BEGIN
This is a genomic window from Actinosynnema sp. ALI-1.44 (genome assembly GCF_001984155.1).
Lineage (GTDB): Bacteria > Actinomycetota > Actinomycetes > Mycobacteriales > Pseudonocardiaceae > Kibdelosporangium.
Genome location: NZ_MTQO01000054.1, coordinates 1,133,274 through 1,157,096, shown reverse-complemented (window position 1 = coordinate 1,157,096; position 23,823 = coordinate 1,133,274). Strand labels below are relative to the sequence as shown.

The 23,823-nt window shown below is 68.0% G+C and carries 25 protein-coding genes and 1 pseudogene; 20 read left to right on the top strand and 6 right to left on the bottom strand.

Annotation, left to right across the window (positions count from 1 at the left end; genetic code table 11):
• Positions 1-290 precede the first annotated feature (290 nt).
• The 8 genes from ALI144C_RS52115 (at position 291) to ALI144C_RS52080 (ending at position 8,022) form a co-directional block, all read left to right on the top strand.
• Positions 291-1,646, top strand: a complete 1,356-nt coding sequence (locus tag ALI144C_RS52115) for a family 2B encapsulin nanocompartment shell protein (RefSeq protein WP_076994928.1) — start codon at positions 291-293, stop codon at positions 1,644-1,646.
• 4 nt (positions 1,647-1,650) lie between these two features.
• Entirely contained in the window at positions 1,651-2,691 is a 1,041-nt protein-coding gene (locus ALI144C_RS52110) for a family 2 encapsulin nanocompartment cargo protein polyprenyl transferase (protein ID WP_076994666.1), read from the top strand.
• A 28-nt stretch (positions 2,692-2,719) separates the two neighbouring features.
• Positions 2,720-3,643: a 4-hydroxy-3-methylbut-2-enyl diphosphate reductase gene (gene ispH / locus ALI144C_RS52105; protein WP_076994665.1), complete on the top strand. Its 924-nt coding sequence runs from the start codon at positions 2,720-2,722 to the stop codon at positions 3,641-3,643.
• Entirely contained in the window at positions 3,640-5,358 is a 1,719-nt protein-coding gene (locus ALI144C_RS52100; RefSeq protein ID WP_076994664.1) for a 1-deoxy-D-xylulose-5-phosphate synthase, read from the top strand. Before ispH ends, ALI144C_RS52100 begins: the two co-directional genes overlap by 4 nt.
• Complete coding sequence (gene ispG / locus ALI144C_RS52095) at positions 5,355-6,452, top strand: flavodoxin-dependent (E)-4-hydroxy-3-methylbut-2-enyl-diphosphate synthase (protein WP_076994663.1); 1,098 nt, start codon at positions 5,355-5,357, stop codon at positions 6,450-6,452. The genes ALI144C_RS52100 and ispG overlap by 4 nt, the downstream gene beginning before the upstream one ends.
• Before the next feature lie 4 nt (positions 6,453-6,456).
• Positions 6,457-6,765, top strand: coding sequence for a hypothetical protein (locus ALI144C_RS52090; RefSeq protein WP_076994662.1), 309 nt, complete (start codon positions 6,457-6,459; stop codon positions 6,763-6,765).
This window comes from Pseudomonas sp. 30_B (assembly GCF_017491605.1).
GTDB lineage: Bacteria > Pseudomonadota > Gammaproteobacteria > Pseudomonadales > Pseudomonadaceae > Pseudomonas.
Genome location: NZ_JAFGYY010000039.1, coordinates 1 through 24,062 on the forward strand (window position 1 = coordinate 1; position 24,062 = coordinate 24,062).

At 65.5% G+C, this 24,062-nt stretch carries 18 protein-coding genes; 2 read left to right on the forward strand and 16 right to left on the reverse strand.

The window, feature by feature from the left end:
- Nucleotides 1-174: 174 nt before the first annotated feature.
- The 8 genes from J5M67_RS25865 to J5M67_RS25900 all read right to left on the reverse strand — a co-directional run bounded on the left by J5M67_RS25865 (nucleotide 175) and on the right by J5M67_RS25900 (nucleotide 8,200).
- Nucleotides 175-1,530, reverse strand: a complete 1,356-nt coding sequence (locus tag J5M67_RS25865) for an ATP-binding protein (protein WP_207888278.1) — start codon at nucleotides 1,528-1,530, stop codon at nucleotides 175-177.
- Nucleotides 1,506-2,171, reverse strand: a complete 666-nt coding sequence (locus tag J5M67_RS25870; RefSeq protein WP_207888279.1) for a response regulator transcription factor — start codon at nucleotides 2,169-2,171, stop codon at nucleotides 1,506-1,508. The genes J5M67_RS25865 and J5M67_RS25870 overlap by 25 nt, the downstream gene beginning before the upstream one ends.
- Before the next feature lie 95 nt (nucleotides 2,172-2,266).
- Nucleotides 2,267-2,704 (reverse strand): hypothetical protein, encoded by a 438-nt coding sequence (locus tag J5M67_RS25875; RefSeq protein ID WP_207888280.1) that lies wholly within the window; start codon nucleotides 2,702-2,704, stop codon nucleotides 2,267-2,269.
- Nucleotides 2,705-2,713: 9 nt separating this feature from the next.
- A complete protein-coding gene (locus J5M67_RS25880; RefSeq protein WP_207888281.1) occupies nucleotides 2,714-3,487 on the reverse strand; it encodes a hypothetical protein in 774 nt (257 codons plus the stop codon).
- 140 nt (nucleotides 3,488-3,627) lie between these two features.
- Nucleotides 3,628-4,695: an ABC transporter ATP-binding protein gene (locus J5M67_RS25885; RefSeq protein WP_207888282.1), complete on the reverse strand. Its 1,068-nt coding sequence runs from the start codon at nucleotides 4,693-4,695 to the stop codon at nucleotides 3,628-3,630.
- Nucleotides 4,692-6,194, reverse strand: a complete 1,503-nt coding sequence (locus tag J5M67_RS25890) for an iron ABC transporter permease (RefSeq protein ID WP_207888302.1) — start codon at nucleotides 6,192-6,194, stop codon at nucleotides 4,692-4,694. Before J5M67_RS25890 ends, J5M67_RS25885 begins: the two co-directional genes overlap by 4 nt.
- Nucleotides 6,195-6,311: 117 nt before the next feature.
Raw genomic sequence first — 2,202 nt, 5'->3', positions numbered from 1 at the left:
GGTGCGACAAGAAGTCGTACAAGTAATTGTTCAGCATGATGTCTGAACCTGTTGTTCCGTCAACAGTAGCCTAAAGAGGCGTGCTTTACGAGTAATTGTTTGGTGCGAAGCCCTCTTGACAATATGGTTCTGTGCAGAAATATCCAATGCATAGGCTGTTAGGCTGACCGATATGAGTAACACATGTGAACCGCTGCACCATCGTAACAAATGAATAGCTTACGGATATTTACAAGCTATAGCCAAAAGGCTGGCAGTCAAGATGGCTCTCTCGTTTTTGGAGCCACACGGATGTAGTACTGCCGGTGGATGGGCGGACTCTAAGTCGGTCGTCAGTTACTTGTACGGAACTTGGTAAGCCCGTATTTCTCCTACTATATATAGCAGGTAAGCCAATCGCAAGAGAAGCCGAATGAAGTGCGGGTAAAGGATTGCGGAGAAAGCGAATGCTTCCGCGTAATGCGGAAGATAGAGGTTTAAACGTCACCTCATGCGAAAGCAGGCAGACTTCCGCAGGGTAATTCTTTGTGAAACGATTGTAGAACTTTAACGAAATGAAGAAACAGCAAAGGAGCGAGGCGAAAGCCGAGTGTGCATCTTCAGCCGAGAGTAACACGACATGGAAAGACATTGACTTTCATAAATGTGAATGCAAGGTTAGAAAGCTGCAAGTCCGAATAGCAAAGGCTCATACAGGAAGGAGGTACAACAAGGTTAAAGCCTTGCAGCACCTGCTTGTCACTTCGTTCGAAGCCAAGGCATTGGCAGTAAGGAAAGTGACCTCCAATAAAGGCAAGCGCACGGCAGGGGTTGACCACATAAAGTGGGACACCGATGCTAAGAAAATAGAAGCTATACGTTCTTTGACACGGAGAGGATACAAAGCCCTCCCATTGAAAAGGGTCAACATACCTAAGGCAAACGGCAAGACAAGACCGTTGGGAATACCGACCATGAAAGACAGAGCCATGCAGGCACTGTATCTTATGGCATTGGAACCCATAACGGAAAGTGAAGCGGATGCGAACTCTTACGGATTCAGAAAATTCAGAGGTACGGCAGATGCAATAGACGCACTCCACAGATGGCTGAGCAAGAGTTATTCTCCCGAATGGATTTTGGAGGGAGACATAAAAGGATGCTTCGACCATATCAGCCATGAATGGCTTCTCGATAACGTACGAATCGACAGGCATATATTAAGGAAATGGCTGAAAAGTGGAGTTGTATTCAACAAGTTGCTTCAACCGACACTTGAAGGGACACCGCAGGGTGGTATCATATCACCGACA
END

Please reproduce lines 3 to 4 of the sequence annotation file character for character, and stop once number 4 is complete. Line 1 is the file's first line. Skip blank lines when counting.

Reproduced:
Genome location: NZ_MTQO01000054.1, coordinates 1,133,274 through 1,157,096, shown reverse-complemented (window position 1 = coordinate 1,157,096; position 23,823 = coordinate 1,133,274). Strand labels below are relative to the sequence as shown.

The 23,823-nt window shown below is 68.0% G+C and carries 25 protein-coding genes and 1 pseudogene; 20 read left to right on the top strand and 6 right to left on the bottom strand.